Majority illusion

From Simple English Wikipedia, the free encyclopedia
Social media network

In mathematics,[1] the majority illusion[2] or majority paradox[3] is a math paradox that explain how bias are created. It applies to social media[4] and it has a connection with graph theory, data science and statistics.

History[change | change source]

It was first proposed by Kristina Lerman, Principal Information Scientist and mathematician at the University of Southern California.[5]

Explanation[change | change source]

Using graph theory we can imagine a network of 10 people, where 8 believe that God exists, and 2 that it does not exist. If a God believer is friend of those 2 who does not believe in God, that person will think that the majority are not believers, while the number of people of people believing that God exists quadruples the number of people who does not.

As Eduardo Saénz, Spanish mathematician said, "using complex data science and statistics, we can create algorithms which provide help for understanding complex networks, such as social media".[6][7][8]

Twitter[change | change source]

In Twitter, many times this paradox workes.[9] In 2020, a movement start growing in social media to pass from bots in order to do not give them support.[10]

References[change | change source]

  1. Lerman, Kristina. "Why it seems like your friends have more to be thankful for". The Conversation. Retrieved 2022-05-04.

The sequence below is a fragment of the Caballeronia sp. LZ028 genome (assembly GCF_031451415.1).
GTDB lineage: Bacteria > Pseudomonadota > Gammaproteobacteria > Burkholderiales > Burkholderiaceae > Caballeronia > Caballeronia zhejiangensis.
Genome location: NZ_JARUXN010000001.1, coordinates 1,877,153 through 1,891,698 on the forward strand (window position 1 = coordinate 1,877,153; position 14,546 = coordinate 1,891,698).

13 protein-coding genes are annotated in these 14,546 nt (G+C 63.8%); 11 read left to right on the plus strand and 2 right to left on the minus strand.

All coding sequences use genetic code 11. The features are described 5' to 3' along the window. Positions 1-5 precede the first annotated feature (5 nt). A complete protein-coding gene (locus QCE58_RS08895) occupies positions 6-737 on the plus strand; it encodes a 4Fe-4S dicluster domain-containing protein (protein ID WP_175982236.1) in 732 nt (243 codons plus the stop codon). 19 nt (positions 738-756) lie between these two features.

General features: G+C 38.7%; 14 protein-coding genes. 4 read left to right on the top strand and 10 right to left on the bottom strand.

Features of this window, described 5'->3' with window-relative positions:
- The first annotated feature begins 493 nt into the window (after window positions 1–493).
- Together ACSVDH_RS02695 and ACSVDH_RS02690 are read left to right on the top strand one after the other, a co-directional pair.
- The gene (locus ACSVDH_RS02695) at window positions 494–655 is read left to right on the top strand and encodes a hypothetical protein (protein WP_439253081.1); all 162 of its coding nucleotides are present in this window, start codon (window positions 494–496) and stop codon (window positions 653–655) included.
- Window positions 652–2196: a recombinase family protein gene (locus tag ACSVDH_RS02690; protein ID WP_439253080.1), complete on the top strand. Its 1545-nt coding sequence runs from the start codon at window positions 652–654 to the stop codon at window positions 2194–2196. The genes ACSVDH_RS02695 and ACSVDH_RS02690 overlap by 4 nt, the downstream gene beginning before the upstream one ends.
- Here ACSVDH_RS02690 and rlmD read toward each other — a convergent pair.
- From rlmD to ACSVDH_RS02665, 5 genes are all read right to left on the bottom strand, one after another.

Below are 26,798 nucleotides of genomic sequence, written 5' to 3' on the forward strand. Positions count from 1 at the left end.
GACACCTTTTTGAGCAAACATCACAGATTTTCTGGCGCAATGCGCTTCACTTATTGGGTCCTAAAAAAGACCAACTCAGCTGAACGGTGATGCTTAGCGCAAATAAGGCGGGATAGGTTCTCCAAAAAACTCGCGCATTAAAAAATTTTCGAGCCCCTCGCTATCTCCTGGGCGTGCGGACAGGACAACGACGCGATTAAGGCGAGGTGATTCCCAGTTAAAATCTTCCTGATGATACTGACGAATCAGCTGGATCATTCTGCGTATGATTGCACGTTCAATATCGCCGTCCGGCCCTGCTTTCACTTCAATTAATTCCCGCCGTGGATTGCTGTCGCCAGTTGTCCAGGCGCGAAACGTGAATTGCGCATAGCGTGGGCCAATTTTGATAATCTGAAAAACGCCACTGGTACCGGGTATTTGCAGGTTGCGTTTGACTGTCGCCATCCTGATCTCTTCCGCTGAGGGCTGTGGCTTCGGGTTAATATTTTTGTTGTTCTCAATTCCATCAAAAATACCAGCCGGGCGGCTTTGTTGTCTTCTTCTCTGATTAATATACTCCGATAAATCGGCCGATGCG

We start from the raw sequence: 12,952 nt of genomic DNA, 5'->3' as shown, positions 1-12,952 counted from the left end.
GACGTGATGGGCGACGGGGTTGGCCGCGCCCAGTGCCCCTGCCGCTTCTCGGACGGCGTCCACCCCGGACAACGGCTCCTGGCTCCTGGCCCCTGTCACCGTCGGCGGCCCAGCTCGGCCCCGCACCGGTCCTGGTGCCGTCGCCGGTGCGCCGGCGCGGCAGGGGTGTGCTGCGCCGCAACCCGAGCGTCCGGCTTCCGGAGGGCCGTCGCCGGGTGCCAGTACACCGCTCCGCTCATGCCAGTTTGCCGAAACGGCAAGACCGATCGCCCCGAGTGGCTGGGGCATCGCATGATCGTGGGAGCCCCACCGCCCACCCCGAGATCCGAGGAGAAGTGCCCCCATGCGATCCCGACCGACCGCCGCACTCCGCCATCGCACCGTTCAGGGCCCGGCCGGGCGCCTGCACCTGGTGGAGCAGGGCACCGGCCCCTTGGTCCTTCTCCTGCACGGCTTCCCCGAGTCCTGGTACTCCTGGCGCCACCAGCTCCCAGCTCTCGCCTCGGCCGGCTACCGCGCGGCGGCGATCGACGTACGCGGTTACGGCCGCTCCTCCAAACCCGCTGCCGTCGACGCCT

2. "The Social-Network Illusion That Tricks Your Mind". MIT Technology Review. Retrieved 2022-05-04.
  3. "A Social Network Illusion: The Majority Paradox : Networks Course blog for INFO 2040/CS 2850/Econ 2040/SOC 2090". Retrieved 2022-05-04.
  4. Lerman, Kristina; Yan, Xiaoran; Wu, Xin-Zeng (2016-02-17). "The "Majority Illusion" in Social Networks". PLOS ONE. 11 (2): e0147617. doi:10.1371/journal.pone.0147617. ISSN 1932-6203. PMC 4757419. PMID 26886112.
  5. Alipourfard, Nazanin; Nettasinghe, Buddhika; Abeliuk, Andrés; Krishnamurthy, Vikram; Lerman, Kristina (2020-02-05). "Friendship paradox biases perceptions in directed networks". Nature Communications. 11 (1): 707. doi:10.1038/s41467-020-14394-x. ISSN 2041-1723. PMC 7002371. PMID 32024843.
  6. Dotor, María (2021-11-18). "Eduardo Sáez de Cabezón: "El analfabetismo de nuestra era es el ananumerismo. Si nuestros hijos no saben interpretar los datos, se la cuelan por dónde sea"". elperiodico (in Spanish). Archived from the original on 2022-05-04. Retrieved 2022-05-04.
  7. Aragón, Heraldo de. "Eduardo Sáenz de Cabezón: "Hoy, pocos jóvenes matemáticos prefieren enseñar, eligen la empresa"". heraldo.es (in Spanish). Retrieved 2022-05-04.
  8. Vigo (2020-09-17). ""Hay mucho complejo con las matemáticas y son una puerta abierta al disfrute"". Faro de Vigo (in Spanish). Retrieved 2022-05-04.
  9. Viejo, Manuel (2021-12-21). "Twitter y el 'espejismo de la mayoría'". El País (in Spanish). Retrieved 2022-05-04.
  10. "El espejismo de la mayoría independentista". La Vanguardia (in Spanish). 2021-09-11. Retrieved 2022-05-04.